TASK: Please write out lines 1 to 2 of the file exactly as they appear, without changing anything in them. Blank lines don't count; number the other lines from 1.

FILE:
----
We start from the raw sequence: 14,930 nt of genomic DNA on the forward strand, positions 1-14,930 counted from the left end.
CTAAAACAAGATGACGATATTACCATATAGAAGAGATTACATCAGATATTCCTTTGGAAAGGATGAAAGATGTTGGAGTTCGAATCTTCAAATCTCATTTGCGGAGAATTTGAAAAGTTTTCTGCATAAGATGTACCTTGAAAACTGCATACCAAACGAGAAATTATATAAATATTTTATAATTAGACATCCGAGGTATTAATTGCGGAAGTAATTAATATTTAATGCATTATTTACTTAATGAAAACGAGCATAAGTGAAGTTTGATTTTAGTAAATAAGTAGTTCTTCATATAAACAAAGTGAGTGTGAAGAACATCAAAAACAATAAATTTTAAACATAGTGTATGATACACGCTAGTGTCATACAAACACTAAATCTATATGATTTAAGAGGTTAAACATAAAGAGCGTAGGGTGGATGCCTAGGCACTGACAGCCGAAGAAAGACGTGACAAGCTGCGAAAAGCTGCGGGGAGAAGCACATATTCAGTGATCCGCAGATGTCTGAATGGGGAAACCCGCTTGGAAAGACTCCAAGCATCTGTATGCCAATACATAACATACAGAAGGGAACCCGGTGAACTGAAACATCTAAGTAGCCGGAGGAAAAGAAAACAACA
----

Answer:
We start from the raw sequence: 14,930 nt of genomic DNA on the forward strand, positions 1-14,930 counted from the left end.
CTAAAACAAGATGACGATATTACCATATAGAAGAGATTACATCAGATATTCCTTTGGAAAGGATGAAAGATGTTGGAGTTCGAATCTTCAAATCTCATTTGCGGAGAATTTGAAAAGTTTTCTGCATAAGATGTACCTTGAAAACTGCATACCAAACGAGAAATTATATAAATATTTTATAATTAGACATCCGAGGTATTAATTGCGGAAGTAATTAATATTTAATGCATTATTTACTTAATGAAAACGAGCATAAGTGAAGTTTGATTTTAGTAAATAAGTAGTTCTTCATATAAACAAAGTGAGTGTGAAGAACATCAAAAACAATAAATTTTAAACATAGTGTATGATACACGCTAGTGTCATACAAACACTAAATCTATATGATTTAAGAGGTTAAACATAAAGAGCGTAGGGTGGATGCCTAGGCACTGACAGCCGAAGAAAGACGTGACAAGCTGCGAAAAGCTGCGGGGAGAAGCACATATTCAGTGATCCGCAGATGTCTGAATGGGGAAACCCGCTTGGAAAGACTCCAAGCATCTGTATGCCAATACATAACATACAGAAGGGAACCCGGTGAACTGAAACATCTAAGTAGCCGGAGGAAAAGAAAACAACA